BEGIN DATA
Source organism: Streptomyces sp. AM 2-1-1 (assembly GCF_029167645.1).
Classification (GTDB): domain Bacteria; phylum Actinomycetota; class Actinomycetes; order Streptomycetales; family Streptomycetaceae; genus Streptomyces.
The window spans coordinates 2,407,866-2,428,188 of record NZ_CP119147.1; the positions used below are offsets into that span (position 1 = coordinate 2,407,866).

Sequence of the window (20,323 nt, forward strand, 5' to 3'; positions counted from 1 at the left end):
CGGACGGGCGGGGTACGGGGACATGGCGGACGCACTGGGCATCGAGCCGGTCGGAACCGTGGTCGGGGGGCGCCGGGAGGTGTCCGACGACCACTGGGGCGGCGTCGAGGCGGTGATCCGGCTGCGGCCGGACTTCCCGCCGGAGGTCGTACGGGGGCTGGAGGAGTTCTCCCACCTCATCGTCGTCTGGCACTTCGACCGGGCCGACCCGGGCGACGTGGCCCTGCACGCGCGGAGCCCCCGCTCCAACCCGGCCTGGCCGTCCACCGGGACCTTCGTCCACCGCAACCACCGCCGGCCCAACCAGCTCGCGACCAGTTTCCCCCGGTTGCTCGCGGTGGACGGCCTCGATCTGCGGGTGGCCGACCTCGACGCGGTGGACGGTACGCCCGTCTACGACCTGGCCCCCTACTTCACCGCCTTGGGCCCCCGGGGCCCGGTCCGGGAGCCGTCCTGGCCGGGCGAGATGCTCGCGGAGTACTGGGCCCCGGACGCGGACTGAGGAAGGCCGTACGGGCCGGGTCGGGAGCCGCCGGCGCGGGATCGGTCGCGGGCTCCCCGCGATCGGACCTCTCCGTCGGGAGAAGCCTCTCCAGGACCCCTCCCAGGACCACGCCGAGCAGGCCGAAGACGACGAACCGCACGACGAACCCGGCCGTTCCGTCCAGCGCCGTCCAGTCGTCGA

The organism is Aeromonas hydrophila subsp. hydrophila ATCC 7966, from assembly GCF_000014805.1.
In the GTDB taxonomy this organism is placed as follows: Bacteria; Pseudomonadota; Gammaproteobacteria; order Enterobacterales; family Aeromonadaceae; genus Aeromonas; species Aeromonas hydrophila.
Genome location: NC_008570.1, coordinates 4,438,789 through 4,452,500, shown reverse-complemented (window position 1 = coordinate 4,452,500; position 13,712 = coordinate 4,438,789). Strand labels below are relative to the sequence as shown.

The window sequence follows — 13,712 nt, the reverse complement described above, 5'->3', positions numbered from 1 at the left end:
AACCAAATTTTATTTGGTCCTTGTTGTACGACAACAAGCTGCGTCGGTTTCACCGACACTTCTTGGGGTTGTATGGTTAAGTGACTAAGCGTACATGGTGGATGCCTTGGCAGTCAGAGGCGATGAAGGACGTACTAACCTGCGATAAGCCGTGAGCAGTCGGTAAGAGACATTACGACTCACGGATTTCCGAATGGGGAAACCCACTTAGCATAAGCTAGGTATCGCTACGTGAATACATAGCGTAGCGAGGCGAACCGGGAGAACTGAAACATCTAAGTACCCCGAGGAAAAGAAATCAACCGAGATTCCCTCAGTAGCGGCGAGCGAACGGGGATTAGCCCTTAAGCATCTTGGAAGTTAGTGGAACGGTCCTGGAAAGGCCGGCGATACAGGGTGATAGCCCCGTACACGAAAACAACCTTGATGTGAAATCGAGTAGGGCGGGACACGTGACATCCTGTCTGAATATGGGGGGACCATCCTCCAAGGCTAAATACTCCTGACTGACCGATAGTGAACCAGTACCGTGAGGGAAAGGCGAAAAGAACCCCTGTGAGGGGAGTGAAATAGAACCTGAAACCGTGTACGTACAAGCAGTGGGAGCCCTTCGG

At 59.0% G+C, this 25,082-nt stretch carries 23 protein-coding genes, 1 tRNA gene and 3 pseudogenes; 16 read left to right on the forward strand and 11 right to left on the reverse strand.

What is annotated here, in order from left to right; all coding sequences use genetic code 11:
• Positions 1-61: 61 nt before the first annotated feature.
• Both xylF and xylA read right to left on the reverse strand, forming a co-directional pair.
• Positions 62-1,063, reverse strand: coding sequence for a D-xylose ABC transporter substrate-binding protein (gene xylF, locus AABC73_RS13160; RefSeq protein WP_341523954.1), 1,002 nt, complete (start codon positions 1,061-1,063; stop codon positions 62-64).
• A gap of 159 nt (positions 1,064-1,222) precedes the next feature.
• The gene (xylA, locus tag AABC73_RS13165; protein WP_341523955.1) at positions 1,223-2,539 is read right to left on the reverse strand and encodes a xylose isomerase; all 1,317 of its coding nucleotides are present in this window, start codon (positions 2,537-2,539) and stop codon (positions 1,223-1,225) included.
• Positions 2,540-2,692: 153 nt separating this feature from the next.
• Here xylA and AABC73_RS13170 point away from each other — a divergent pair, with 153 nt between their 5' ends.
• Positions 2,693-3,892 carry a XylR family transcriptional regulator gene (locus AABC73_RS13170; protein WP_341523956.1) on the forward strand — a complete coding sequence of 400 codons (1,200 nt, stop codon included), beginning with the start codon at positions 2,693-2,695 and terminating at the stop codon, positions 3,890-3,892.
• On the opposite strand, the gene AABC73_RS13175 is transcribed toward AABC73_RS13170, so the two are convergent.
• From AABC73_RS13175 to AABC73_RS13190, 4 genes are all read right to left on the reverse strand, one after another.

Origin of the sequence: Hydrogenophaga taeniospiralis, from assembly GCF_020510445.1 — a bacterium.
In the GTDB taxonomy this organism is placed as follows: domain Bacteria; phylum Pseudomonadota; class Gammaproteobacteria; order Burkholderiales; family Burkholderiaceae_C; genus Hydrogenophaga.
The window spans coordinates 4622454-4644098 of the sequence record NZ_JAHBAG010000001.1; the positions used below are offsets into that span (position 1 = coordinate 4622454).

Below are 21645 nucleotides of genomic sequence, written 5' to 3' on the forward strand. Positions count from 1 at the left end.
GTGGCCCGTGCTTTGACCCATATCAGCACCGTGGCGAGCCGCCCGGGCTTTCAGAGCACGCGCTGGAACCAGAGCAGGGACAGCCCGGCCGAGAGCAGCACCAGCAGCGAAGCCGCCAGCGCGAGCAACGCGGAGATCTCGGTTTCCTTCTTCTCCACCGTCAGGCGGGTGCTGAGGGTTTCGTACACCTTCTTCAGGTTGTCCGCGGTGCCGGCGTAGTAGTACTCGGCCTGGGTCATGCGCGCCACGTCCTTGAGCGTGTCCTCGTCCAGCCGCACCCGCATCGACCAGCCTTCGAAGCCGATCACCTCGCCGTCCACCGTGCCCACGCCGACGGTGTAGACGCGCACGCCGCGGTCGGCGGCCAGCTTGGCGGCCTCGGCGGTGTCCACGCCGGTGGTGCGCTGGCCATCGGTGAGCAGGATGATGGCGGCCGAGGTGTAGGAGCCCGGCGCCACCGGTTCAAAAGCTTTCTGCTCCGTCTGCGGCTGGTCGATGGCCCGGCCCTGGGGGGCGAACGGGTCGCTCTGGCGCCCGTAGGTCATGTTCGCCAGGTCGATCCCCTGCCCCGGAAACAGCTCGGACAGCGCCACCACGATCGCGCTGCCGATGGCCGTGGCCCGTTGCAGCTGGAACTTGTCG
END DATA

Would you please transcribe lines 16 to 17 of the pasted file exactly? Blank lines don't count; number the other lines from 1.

• A gap of 159 nt (positions 1,064-1,222) precedes the next feature.
• The gene (xylA, locus tag AABC73_RS13165; protein WP_341523955.1) at positions 1,223-2,539 is read right to left on the reverse strand and encodes a xylose isomerase; all 1,317 of its coding nucleotides are present in this window, start codon (positions 2,537-2,539) and stop codon (positions 1,223-1,225) included.